Good news for science fiction fans

I was delighted to read about a republishing effort by a New York bookshop.  Ars Technica reports:

With its dramatic cover art and fantastical story plots, science fiction dared readers to dream of amazing possible futures filled with aliens, robots, and all sorts of gadgetry. Now, ironically, some of the earliest books of the genre find themselves precariously near extinction, never to make it to the future they describe. Until Singularity & Co came onto the scene, that is.

Lawyer Ash Kalb, musician-anthropologist Cici James, stylist-writer Jamil V Moen, and former Gawker media community manager Kaila Hale-Stern are the intrepid crew behind the Brooklyn-based bookshop. Each month, Singularity & Co—with the help of its community—chooses one great out-of-print or obscure science fiction novel, tracks down the copyright holders and makes that work available in DRM-free PDF, Epub, and Mobi format for subscribers.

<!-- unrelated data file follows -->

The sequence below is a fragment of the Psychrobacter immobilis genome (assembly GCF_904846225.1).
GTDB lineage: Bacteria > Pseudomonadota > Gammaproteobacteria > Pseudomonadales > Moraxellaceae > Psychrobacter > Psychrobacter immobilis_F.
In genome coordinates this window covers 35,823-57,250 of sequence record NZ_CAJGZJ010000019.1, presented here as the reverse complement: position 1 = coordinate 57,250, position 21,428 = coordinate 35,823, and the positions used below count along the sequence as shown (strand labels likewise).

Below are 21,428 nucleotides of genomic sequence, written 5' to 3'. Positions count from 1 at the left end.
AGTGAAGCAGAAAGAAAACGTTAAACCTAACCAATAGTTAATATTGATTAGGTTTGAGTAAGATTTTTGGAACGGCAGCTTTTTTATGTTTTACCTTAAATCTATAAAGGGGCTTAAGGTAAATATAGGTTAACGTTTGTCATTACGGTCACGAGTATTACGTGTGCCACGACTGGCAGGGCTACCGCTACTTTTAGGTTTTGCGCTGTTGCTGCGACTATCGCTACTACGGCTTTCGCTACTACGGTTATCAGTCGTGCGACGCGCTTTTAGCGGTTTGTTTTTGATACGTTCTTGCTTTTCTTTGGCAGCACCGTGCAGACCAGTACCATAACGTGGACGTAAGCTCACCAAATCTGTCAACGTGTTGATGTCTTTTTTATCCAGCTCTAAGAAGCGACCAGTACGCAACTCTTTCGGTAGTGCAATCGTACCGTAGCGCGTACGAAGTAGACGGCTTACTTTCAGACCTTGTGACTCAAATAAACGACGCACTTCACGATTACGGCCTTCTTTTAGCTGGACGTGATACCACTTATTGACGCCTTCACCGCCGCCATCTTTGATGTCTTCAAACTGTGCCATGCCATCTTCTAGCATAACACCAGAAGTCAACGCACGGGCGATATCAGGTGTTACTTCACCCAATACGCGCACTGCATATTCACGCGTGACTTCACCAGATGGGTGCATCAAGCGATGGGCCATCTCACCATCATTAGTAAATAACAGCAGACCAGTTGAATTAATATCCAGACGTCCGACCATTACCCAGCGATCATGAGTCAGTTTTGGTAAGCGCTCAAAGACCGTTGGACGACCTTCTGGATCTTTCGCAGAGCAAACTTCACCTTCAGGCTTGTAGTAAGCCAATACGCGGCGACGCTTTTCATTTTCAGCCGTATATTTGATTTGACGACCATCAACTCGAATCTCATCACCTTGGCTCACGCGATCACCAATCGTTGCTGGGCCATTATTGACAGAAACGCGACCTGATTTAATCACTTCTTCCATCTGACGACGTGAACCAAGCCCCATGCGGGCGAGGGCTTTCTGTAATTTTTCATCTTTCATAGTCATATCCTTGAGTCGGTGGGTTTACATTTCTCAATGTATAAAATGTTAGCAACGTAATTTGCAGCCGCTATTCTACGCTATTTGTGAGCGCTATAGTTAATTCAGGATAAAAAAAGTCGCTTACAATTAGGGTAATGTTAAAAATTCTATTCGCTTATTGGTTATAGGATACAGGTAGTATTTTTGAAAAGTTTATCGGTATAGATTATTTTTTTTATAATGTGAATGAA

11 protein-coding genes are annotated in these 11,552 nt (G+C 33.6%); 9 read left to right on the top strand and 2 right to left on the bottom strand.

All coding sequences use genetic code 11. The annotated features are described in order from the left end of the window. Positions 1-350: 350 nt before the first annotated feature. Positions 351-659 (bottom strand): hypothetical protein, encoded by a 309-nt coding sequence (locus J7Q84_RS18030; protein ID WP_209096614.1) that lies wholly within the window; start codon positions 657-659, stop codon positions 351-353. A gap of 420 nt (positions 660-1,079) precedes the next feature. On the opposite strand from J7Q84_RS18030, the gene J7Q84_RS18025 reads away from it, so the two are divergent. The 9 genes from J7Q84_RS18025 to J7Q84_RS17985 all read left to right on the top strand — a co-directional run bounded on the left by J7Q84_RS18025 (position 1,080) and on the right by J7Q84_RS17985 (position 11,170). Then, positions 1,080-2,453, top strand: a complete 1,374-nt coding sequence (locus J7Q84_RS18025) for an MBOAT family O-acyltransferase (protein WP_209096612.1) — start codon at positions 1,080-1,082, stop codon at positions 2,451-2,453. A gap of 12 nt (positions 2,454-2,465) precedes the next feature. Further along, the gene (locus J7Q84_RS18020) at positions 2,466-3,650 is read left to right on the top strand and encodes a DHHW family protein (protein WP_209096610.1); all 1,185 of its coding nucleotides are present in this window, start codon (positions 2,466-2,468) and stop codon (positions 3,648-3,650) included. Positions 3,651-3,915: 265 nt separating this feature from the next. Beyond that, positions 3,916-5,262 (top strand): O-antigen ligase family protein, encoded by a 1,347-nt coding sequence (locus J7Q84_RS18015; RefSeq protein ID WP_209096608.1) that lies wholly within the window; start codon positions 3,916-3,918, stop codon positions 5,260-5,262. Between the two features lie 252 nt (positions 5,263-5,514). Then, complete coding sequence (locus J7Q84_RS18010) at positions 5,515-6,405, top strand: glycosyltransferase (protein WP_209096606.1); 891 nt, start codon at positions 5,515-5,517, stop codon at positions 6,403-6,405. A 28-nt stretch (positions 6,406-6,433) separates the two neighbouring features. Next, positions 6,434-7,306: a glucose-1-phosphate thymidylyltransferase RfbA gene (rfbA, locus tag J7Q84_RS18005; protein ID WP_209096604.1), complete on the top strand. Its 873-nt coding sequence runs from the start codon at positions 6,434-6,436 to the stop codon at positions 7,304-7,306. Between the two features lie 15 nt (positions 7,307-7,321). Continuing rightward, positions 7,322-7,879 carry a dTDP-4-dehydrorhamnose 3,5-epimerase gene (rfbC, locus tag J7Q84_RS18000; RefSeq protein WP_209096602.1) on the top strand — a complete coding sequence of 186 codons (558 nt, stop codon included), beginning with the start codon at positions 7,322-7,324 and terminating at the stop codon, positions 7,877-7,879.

Founded in April, after a massively successful Kickstarter campaign that earned them 350 percent of their $15,000 (£9,500) goal and kudos from authors like Neil Gaiman, Cory Doctorow and Ken McLeod, Singularity & Co hasn’t always had the easiest time unraveling vintage sci-fi’s copyright issues. “We knew it would be difficult to track down the legal status of the books, but it’s simply much harder than we though it would be,” said James.

. . .

As expected, authors and author estates are quite happy to get the call from Singularity & Co—not only because it means revived readership, but also, surprisingly, a better business deal. “We negotiated our first couple of deals based on what we thought was fair as opposed to what was normally done in the publishing industry,” said Kalb, “As a result—especially for backlist stuff—we’re offering just a much better deal. That’s because we know we can do things efficiently and make enough to keep going that way. We also want to make sure that we’re fair to everyone that we work with.”

There’s more at the link.  Singularity & Co. have established their own web site, where you can find more information.

I think this is a great idea!  I’ll be subscribing to it myself, and I hope all of my readers who enjoy this genre will do likewise.  It can only benefit all of us – not to mention the authors concerned.


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